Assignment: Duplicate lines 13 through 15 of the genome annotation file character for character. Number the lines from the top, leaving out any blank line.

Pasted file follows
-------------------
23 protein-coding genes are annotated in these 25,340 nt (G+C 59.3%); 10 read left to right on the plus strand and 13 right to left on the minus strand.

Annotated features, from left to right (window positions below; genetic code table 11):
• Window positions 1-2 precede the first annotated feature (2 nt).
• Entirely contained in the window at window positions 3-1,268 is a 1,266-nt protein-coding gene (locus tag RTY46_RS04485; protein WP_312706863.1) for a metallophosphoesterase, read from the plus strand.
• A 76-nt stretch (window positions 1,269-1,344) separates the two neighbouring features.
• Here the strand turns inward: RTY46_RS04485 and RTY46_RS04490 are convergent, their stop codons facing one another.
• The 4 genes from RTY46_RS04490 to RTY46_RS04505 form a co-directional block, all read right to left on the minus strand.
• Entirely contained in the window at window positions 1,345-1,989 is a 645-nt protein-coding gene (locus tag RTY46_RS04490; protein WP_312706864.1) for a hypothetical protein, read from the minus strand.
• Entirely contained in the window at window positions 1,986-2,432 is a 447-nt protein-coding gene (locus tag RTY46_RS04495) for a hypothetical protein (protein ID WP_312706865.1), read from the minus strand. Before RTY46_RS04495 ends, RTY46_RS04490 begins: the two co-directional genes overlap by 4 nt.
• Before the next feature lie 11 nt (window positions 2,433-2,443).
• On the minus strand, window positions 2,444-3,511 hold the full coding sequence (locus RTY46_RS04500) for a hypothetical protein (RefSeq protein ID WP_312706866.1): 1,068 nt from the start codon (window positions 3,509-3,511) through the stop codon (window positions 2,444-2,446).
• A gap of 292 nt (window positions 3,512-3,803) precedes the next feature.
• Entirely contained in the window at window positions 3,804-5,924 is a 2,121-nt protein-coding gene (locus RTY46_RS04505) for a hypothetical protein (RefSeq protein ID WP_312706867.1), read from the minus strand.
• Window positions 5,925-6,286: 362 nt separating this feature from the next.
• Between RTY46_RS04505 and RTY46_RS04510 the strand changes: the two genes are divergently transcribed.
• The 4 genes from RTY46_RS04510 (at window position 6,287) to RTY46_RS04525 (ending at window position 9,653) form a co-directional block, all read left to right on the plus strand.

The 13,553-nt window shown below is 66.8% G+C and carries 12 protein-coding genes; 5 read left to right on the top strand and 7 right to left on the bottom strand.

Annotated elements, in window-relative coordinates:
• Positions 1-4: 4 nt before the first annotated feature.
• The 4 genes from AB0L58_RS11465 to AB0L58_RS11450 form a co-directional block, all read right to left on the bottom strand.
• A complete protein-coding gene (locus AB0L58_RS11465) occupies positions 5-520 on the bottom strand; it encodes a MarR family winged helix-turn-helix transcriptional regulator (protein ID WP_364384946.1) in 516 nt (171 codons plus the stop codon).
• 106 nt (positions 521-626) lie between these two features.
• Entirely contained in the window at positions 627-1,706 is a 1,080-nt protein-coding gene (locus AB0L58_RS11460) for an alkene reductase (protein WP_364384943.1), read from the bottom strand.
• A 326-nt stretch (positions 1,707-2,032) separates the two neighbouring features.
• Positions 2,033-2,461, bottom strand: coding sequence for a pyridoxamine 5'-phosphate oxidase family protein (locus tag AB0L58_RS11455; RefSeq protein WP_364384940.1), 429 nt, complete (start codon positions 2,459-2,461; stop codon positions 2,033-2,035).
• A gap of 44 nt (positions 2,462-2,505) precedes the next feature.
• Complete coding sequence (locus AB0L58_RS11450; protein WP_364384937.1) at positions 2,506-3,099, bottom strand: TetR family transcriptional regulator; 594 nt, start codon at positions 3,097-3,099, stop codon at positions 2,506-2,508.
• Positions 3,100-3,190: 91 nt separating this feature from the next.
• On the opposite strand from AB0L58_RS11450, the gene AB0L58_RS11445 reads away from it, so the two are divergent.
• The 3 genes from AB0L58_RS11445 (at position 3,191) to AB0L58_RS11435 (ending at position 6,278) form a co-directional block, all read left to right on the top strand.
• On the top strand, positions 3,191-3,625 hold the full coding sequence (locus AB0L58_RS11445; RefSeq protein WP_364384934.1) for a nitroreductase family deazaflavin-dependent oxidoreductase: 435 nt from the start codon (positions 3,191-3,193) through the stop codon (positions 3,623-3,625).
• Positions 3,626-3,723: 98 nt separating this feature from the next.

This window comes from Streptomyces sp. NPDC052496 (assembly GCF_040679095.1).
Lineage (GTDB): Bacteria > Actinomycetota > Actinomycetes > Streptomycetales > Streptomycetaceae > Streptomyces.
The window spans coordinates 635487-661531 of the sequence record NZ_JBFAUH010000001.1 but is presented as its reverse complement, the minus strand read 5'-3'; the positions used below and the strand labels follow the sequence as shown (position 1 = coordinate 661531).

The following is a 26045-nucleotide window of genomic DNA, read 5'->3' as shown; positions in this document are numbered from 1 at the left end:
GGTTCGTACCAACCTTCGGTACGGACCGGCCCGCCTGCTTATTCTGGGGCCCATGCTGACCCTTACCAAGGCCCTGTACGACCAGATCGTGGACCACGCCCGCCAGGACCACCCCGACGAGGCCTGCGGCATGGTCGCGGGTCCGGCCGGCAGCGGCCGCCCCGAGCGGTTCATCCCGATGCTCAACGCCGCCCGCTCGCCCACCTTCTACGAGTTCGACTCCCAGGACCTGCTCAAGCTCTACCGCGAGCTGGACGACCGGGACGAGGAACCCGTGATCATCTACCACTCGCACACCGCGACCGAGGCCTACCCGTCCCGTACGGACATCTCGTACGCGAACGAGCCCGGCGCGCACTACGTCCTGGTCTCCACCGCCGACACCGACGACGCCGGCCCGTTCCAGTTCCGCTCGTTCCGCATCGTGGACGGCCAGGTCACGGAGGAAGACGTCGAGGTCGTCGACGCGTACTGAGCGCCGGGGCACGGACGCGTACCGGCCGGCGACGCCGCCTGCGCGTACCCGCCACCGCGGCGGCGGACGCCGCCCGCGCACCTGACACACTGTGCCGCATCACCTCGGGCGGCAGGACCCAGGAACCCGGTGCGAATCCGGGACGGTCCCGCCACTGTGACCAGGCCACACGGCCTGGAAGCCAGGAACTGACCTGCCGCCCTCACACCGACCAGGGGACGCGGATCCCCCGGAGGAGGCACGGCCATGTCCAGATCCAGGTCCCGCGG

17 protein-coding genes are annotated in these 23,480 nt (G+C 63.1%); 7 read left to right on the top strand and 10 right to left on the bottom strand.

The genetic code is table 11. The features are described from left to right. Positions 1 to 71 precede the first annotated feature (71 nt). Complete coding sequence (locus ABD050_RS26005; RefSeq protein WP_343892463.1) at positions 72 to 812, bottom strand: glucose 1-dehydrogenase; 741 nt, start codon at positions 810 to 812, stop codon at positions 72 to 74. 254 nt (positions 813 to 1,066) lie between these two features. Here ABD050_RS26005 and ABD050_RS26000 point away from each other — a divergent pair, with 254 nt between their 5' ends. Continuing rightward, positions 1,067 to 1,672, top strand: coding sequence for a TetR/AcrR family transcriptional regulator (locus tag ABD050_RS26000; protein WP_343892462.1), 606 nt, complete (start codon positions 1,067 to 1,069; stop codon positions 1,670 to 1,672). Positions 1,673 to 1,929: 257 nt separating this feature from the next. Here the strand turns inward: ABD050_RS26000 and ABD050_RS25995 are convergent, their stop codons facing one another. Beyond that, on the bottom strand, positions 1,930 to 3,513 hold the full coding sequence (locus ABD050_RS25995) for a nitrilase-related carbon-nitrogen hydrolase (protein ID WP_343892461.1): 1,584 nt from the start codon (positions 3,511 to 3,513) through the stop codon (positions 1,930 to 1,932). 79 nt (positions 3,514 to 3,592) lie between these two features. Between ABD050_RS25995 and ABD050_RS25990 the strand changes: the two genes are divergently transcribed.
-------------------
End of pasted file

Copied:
• Entirely contained in the window at window positions 3,804-5,924 is a 2,121-nt protein-coding gene (locus RTY46_RS04505) for a hypothetical protein (RefSeq protein ID WP_312706867.1), read from the minus strand.
• Window positions 5,925-6,286: 362 nt separating this feature from the next.
• Between RTY46_RS04505 and RTY46_RS04510 the strand changes: the two genes are divergently transcribed.